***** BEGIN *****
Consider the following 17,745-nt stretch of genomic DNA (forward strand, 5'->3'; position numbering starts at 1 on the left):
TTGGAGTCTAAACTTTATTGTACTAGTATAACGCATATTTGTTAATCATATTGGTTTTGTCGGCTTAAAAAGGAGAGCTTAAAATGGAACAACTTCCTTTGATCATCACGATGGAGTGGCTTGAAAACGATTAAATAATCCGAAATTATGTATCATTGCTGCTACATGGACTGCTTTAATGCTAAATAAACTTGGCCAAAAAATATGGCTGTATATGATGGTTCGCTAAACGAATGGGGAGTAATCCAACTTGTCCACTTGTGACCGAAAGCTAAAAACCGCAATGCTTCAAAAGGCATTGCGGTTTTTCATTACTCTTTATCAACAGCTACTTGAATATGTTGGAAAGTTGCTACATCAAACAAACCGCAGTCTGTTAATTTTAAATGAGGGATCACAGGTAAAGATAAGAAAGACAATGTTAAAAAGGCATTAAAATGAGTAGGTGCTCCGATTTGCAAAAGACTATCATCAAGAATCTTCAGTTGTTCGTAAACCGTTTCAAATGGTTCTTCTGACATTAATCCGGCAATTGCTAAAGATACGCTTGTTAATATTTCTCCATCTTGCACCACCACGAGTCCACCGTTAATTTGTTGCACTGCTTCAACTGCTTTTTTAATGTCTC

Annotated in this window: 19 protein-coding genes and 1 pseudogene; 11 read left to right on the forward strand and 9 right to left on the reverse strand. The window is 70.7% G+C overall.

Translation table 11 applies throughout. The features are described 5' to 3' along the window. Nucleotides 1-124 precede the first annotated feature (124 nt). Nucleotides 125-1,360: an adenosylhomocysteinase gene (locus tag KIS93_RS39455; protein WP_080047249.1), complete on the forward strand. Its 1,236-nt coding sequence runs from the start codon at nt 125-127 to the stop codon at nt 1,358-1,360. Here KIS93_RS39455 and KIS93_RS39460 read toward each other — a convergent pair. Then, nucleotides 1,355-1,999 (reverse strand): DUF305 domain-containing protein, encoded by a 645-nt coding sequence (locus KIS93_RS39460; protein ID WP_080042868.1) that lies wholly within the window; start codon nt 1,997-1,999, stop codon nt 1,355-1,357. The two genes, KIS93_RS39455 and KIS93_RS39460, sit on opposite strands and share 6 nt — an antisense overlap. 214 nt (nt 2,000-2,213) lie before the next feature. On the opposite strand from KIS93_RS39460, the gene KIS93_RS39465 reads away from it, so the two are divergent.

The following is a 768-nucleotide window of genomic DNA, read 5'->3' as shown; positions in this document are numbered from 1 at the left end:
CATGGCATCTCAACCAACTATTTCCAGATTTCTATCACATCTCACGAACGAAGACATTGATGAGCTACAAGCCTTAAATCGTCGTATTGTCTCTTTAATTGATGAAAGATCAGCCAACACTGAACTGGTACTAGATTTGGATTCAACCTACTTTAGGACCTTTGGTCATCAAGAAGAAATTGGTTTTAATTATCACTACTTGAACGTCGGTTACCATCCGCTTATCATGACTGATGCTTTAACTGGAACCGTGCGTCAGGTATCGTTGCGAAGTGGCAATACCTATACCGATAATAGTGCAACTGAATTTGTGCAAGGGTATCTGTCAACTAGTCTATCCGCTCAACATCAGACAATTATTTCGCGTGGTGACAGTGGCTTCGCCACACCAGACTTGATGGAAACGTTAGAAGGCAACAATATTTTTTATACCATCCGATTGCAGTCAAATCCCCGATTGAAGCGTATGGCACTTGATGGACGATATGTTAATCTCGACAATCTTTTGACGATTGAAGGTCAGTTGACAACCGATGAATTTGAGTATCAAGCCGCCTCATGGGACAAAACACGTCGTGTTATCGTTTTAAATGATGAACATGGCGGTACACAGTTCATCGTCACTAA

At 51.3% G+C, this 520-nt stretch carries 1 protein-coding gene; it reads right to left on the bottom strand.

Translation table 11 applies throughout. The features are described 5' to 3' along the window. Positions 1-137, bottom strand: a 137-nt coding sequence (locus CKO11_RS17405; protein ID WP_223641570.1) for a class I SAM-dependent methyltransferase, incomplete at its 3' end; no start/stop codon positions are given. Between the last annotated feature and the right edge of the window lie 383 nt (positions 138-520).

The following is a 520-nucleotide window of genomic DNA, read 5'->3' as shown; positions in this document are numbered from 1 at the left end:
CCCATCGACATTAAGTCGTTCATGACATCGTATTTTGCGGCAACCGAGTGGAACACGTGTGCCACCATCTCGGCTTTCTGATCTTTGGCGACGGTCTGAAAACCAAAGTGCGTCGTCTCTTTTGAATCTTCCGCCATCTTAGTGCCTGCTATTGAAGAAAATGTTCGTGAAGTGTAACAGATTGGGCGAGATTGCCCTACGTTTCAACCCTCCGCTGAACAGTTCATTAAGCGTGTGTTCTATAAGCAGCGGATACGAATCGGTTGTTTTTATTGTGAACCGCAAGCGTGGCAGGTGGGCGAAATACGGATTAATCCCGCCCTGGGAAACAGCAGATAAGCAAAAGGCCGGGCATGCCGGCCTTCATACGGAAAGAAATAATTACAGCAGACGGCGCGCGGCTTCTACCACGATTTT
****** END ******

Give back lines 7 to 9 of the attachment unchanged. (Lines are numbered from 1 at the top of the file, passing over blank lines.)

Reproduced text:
At 51.3% G+C, this 520-nt stretch carries 1 protein-coding gene; it reads right to left on the bottom strand.

Translation table 11 applies throughout. The features are described 5' to 3' along the window. Positions 1-137, bottom strand: a 137-nt coding sequence (locus CKO11_RS17405; protein ID WP_223641570.1) for a class I SAM-dependent methyltransferase, incomplete at its 3' end; no start/stop codon positions are given. Between the last annotated feature and the right edge of the window lie 383 nt (positions 138-520).

The following is a 520-nucleotide window of genomic DNA, read 5'->3' as shown; positions in this document are numbered from 1 at the left end: